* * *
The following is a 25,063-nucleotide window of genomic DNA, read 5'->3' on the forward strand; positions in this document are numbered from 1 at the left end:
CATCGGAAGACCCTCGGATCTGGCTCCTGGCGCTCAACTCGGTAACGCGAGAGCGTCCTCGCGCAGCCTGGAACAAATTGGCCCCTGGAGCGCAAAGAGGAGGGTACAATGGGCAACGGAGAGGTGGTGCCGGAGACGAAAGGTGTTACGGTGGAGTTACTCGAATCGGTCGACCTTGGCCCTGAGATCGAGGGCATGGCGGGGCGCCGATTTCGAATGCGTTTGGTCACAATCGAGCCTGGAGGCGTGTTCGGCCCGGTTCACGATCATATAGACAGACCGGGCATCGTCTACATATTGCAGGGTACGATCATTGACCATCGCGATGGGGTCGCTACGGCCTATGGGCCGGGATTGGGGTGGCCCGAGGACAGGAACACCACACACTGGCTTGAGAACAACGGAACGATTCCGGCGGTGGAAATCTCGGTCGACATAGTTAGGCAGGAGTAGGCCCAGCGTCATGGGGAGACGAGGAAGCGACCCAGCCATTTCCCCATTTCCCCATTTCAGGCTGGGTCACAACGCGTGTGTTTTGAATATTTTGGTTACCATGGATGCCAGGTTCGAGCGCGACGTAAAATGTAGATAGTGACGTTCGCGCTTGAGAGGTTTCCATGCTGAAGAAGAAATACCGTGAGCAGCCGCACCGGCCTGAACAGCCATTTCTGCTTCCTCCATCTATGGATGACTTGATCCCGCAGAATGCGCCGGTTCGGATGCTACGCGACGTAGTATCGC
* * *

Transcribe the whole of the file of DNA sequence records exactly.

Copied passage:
The following is a 25,063-nucleotide window of genomic DNA, read 5'->3' on the forward strand; positions in this document are numbered from 1 at the left end:
CATCGGAAGACCCTCGGATCTGGCTCCTGGCGCTCAACTCGGTAACGCGAGAGCGTCCTCGCGCAGCCTGGAACAAATTGGCCCCTGGAGCGCAAAGAGGAGGGTACAATGGGCAACGGAGAGGTGGTGCCGGAGACGAAAGGTGTTACGGTGGAGTTACTCGAATCGGTCGACCTTGGCCCTGAGATCGAGGGCATGGCGGGGCGCCGATTTCGAATGCGTTTGGTCACAATCGAGCCTGGAGGCGTGTTCGGCCCGGTTCACGATCATATAGACAGACCGGGCATCGTCTACATATTGCAGGGTACGATCATTGACCATCGCGATGGGGTCGCTACGGCCTATGGGCCGGGATTGGGGTGGCCCGAGGACAGGAACACCACACACTGGCTTGAGAACAACGGAACGATTCCGGCGGTGGAAATCTCGGTCGACATAGTTAGGCAGGAGTAGGCCCAGCGTCATGGGGAGACGAGGAAGCGACCCAGCCATTTCCCCATTTCCCCATTTCAGGCTGGGTCACAACGCGTGTGTTTTGAATATTTTGGTTACCATGGATGCCAGGTTCGAGCGCGACGTAAAATGTAGATAGTGACGTTCGCGCTTGAGAGGTTTCCATGCTGAAGAAGAAATACCGTGAGCAGCCGCACCGGCCTGAACAGCCATTTCTGCTTCCTCCATCTATGGATGACTTGATCCCGCAGAATGCGCCGGTTCGGATGCTACGCGACGTAGTATCGC